JSPL’s capacity addition would further enhance the cost efficiencies of steelmaking — a continuous focus area of JSPL’s business philosophy, adding to its overall plan of debt reduction, said some of its top honchos.

In another development on the steel front, ArcelorMittal, the world’s largest steel producer, said it has agreed to make concessions to Steel Authority of India Ltd (SAIL) to jumpstart a delayed US $897 million automotive joint venture.

ArcelorMittal and SAIL, according to a report by news agency Reuters, had agreed to a proposal to export a fifth of the auto-grade steel they aimed to make as part of the joint venture.

Incidentally, the proposal was one of several made by Indian government think tank NITI Aayog, which is mediating talks on commercial terms for the delayed venture.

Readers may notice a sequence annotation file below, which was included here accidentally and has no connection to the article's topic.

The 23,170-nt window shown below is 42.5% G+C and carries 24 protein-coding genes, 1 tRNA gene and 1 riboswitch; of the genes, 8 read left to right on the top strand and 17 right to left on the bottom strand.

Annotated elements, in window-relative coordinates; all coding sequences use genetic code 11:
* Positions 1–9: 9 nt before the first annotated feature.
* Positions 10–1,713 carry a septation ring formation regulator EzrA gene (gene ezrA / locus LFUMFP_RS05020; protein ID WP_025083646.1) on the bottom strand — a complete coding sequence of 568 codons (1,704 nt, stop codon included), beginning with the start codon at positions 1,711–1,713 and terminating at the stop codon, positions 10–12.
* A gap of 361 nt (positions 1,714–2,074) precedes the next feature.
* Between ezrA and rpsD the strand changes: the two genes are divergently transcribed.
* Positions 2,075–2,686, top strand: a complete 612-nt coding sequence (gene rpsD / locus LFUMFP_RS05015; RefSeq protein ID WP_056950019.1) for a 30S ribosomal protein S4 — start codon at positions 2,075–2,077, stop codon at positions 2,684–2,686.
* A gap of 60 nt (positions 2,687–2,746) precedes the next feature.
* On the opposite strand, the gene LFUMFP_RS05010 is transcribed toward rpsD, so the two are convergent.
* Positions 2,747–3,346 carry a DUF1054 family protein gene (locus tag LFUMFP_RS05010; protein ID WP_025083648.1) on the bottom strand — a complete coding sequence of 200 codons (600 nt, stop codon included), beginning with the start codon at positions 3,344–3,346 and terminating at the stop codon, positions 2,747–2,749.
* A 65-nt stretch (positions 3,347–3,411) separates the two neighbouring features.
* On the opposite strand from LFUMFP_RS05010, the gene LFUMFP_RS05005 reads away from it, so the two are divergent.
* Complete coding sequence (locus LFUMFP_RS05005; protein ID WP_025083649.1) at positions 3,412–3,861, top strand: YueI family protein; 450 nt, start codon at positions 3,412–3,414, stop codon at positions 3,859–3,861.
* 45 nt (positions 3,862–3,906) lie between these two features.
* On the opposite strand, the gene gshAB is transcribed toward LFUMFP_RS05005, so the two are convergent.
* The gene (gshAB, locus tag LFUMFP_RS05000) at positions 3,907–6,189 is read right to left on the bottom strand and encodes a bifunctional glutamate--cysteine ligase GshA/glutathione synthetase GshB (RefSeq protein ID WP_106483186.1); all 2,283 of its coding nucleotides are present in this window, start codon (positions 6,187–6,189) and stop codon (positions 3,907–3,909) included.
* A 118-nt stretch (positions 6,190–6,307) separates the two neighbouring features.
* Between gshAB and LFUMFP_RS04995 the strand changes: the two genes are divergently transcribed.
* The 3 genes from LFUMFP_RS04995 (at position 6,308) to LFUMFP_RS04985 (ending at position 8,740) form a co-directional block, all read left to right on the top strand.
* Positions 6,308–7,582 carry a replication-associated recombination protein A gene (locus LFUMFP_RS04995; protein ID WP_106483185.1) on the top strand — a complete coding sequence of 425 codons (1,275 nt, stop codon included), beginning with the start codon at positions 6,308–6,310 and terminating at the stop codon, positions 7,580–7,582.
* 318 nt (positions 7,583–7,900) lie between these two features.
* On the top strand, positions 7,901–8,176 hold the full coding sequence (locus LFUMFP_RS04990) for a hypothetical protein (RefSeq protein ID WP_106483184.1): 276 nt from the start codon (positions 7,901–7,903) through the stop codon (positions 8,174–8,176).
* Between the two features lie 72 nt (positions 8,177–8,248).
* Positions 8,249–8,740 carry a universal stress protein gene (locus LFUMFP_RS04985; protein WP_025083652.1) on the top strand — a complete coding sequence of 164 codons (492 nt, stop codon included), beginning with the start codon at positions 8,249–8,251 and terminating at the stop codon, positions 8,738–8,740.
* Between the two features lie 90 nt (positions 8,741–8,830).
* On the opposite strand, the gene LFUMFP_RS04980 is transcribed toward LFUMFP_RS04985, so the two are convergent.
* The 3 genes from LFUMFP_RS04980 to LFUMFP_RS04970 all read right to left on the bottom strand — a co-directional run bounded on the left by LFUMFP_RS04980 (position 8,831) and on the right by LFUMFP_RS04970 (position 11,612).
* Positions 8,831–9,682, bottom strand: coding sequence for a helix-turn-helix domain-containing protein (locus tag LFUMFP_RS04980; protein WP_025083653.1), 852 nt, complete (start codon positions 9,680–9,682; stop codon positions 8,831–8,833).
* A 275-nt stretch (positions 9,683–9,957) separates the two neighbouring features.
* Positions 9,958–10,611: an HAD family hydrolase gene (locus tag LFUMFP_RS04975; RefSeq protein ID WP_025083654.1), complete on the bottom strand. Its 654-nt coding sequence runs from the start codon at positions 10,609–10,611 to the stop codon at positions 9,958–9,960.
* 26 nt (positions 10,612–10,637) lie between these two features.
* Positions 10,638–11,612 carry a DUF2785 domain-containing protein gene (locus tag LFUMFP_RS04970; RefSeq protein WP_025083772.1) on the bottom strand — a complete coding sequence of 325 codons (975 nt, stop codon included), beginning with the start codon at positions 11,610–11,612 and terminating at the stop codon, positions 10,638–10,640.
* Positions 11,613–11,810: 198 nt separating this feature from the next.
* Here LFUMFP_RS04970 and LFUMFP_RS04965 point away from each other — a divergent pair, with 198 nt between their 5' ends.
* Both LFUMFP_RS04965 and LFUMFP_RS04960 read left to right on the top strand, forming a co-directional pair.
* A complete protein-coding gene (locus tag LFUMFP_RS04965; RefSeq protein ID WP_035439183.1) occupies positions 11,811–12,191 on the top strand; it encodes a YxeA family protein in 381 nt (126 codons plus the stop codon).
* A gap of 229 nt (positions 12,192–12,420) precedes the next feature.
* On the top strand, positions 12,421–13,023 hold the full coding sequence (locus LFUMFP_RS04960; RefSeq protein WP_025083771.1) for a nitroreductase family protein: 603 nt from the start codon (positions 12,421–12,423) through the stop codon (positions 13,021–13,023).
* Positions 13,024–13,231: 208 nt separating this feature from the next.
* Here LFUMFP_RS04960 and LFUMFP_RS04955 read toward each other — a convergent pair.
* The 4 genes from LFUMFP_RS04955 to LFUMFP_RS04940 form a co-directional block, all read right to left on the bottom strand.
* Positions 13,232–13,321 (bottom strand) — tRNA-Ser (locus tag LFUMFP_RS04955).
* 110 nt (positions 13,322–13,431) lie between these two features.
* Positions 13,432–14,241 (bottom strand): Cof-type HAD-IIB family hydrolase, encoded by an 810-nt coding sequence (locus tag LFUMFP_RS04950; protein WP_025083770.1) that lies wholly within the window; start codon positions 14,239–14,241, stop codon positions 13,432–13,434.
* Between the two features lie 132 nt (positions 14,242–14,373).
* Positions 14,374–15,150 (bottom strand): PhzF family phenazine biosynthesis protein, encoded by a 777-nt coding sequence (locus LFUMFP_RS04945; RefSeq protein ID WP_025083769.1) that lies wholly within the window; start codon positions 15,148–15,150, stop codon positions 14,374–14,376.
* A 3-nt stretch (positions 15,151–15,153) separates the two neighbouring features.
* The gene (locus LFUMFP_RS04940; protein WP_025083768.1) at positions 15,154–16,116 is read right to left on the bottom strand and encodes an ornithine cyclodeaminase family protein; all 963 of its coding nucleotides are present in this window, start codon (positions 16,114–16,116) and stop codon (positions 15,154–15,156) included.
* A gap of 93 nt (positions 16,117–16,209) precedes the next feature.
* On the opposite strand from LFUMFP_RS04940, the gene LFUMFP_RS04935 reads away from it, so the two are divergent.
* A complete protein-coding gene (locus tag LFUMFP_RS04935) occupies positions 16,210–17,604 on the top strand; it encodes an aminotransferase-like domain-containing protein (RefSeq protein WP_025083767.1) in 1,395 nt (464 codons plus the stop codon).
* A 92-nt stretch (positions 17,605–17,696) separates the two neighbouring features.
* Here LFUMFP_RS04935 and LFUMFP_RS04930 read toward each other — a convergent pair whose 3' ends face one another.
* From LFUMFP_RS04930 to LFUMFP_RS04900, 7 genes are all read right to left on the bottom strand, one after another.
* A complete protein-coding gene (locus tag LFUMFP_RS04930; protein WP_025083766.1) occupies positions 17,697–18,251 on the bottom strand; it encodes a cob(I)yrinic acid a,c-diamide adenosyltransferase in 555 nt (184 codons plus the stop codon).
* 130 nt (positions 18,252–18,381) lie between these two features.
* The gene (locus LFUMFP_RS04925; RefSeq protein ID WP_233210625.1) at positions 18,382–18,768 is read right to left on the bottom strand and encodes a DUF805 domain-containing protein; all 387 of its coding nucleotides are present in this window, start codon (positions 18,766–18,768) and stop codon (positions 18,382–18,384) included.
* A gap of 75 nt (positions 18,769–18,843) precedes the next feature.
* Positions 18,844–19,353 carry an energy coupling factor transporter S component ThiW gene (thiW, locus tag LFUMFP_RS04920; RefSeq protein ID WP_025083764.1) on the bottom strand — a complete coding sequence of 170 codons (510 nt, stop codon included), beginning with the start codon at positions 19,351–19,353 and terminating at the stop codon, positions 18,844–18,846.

At present, a bulk of the high-grade steel used by India’s vehicle industry was imported from countries such as Japan. With this new joint venture all set to take off, reliance on such imported steel would fall drastically, experts say.

The Reuters report quoted a company spokesperson as saying that in the interest of the strategic partnership, some concession from ArcelorMittal on technology had been extended.

Experts believe if the deal does come to fruition, it would help SAIL compete with local rivals, such as JSW Steel and Tata Steel, which have foreign partnerships to make steel for the car industry.

Much to the delight of not only its executives and employees but both the global steel sector and even stock markets, the Luxembourg-based steel giant ArcelorMittal has posted its first annual profit in more than five years, registering the biggest jump in earnings in the same period.

MetalMiner Benchmarking: Click Here for Current Metal Prices

The world’s largest steelmaker by output swung from a $7.9 billion net loss in 2015 to a net profit of $1.8 billion last year. Read more